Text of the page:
Outside the city, a disturbing incident occurred when a driver rammed into a small crowd blocking a road, resulting in three people being lightly injured. The driver was later arrested by the police.

Internationally, the White House reiterated its call for Israel’s leaders to seek “as broad a consensus as possible” through political dialogue.

The Knesset’s approval had an immediate economic impact, with Tel Aviv’s main share indices tumbling by up to 2.5%, and the shekel sliding 1% against the dollar.

In response to the controversial amendment, opposition leaders pledged to challenge the change, and the head of the Histadrut labour federation threatened to declare a general strike if the government pursued “unilateral” measures.

The situation remains tense as the country grapples with the aftermath of this significant judicial overhaul and its potential implications for Israeli democracy and stability.

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Commercial real estate targeted for producing 40% of global emissions

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Commercial real estate contributes significantly to global emissions, with reports suggesting it makes up to 40% of the total – so is there a solution in sight?

Global strategies are setting out to transform this impact by promoting the development of sustainable buildings.

As climate change continues to be a pressing global issue, the commercial real estate sector must pivot towards more eco-friendly solutions.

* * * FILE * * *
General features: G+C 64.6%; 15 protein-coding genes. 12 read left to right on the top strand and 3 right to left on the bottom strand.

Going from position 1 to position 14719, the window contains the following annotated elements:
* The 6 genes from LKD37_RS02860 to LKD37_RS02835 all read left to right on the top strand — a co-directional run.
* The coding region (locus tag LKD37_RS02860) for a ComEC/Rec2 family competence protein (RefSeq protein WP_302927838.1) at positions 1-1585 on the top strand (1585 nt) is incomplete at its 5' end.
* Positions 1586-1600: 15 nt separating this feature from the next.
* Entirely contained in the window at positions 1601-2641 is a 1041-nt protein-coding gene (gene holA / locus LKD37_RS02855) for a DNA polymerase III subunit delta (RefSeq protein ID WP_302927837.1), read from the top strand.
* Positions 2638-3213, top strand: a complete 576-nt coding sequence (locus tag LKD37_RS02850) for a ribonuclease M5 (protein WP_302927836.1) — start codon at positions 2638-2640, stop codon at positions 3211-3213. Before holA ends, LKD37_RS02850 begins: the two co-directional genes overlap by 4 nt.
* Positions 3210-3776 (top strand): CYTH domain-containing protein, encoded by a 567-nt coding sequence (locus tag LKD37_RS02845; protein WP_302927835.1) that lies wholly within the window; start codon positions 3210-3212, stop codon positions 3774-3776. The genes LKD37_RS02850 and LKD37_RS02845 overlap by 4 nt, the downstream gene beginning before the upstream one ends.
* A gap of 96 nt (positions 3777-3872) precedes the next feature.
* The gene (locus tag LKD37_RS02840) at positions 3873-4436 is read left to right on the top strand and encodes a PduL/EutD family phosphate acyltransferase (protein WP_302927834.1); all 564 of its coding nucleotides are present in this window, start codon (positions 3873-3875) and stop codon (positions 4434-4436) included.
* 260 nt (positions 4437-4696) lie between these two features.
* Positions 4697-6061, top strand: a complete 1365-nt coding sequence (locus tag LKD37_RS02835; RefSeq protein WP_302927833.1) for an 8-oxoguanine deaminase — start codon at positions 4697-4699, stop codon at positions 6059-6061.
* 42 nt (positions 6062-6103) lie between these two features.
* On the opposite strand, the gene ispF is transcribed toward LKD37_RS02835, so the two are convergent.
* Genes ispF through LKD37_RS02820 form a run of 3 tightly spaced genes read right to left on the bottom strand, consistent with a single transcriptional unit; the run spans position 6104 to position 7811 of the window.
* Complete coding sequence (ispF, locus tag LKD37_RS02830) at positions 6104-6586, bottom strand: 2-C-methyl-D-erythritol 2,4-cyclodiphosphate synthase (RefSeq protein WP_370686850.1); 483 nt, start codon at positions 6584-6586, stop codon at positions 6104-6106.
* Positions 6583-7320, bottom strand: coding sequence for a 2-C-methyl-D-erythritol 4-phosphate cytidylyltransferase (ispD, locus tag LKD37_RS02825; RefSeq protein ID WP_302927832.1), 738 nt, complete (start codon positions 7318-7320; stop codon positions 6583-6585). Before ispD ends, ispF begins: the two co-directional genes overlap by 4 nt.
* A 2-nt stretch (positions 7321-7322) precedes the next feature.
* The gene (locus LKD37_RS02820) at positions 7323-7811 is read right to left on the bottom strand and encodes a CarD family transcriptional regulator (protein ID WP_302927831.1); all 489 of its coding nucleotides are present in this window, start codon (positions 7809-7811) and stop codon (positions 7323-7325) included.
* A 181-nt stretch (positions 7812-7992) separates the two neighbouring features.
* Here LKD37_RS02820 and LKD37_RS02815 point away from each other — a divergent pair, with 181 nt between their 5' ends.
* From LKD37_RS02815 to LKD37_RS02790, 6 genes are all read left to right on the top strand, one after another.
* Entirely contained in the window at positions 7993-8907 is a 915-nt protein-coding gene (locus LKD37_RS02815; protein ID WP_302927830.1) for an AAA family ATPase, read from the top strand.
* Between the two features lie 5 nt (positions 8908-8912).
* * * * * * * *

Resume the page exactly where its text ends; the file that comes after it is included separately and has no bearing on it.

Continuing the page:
One of the most impactful actions that can be taken to mitigate the environmental impact of commercial real estate is the implementation of building automation systems.

Louise Monger, Vice President, Digital Buildings of Schneider Electric, joins to share her key insights into the issue. #featured

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Australia’s electricity grid faces an urgent overhaul as consumption dramatically doubles

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By 2050, AEMO has predicted that Australia’s electricity use will double due to renewable energy and electrification, prompting a necessary overhaul of the country’s aging power grid.

The adoption of renewable energy sources and electrification is set to double Australia’s electricity consumption by 2050.

The fast-adoption has created an urgent need for reconfiguration and enhancement of the nation’s century-old electricity grid.

James Hunt, Pacific Vice President of Power Systems and Services of Schneider Electric joins to discuss. #featured

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House of the Dragon season 2 profits despite review scores

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Viewership Surge: 1 Million Revisit “House of the Dragon” Ahead of Season 2.

 

HBO took a big bet on its “Game of Thrones” spin-off, with one million people rewatching the first season of “House of the Dragon” in the days leading up to the Season 2 premiere, according to Warner Bros. Discovery. However, not all reviews have been glowing. #featured #trending